Story: 10 Art: 7 Overall: 8.5

Invincible Iron Man #500.1 (Marvel) – I guess this issue and #500 are why I was so disappointed with the recent storyline in Invincible Iron Man. These stories were both so great that other storylines just fail by comparison. Earlier issues of Invincible were also of higher quality, so while the recent work wasn’t bad, it was a letdown because they didn’t measure up. This one is a great introduction to Iron Man for new readers as it usues brilliant writing to give a recap of Tony Stark’s life through his alcoholism.

Story: 10 Art: 8 Overall: 9

Magneto #1 (Marvel) – I think Marvel might be over-using the one-shot these days. I think a one-shot should be something that does one of two things: 1) Adds some significant understanding to a character that we can’t get in the regular series they appear in, 2) Tell a really compelling story outside the current storyline in a comic series. Alternately, they can be used effectively for villains or other characters that don’t have a home for their stories. None of these things apply to this story about Magneto that I guess was supposed to give you insight into his earlier life. It’s a story that I’d rather not have known as I think it takes away from the character in terms of grandeur and menace and doesn’t add the element it seems to be going after — humanity.

Story: 6 Art: 6 Overall: 6

Namor: The First Mutant #6 (Marvel) – Namor goes to hell in a non-tie-in tie-in to the current Wolverine storyline that is less exciting and has even less story and character development.

Story: 6 Art: 7 Overall: 6.5

New Avengers #8 (Marvel) – Marvel’s best superhero couple get the spotlight in an issue where Jessica Jones decides whether or not she’ll become a superhero again and whether or not she’ll adopt a spin-off of her husband’s old code name and become Power Woman. All that and what, like, the 50th appearance of Dr. Doom in the last few months.

Story: 9 Art: 7 Overall: 8

New Mutants #21 (Marvel) – Despite yet another use of the deus ex machina in a Marvel comic this month, this issue is jam-packed with great stuff: a universe-threatening evil, loss, redemption, revenge, intrigue, family reunion, mistrust, tenderness and action. I really like what Zeb Wells is doing here.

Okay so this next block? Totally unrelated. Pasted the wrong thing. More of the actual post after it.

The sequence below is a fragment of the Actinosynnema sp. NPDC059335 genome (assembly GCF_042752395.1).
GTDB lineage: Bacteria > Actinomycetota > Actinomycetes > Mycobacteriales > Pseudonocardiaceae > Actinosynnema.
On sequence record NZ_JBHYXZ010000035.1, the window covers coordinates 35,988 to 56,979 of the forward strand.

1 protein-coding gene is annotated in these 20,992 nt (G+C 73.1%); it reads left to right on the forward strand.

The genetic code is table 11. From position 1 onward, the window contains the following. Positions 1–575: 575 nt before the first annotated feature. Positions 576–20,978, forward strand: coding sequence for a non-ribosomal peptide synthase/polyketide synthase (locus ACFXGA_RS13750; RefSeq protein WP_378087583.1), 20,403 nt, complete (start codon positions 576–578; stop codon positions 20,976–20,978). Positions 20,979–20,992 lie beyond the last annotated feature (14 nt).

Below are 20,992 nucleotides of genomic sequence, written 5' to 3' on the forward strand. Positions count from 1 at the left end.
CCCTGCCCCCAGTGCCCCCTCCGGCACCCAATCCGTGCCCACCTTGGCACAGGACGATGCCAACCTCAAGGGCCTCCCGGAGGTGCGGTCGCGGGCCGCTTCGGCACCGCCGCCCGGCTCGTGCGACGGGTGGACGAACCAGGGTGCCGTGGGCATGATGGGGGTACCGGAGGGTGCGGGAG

Story: 9.5 Art: 7.5 Overall: 8.5

Secret Avengers #9 (Marvel) – Being the third-best Avengers title currently being published does NOT make this a bad comic or something you shouldn’t be reading, it means that Avengers fans have a wealth of great stuff to be reading. The art in this is a bid dark and lacking in clarity but the story is good and has a good little twist at the end that leaves you wanting more.

Story: 8.5 Art: 7 Overall: 7.75

Thunderbolts #152 (Marvel) – Epic art and the addition of the high-powered, but questionable of motives and morals, Hyperion to the mix of characters filled with questionable motives and morals makes for a good read.

Story: 8 Art: 9 Overall: 8.5

28 Days Later #19 (Boom) – This series continues to go places that other zombie stuff doesn’t, making it both compelling and original. This issue is a callback to the original movie and shows us once again that it isn’t the zombies that are the real enemy, but the petty human tyrants that arise in times of chaos.

Story: 8 Art: 7 Overall: 7.5

Uncanny X-Force #4 (Marvel) – Jerome Opena continues to deliver some of the best art in the business and the story offers a number of shocking moments that will make even the most jaded reader’s bottom jaw drop.

Story: 9.75 Art: 9.75 Overall: 9.75

Uncanny X-Men #532 (Marvel) – There’s a lot of stuff going on in this issue, but it’s all handled very well. Matt Fraction and Kieron Gillen juggle a number of storylines without losing any intensity, humor or action. Greg Land’s art continues to wow me with some images and annoy me with others.

Story: 9 Art: 7 Overall: 8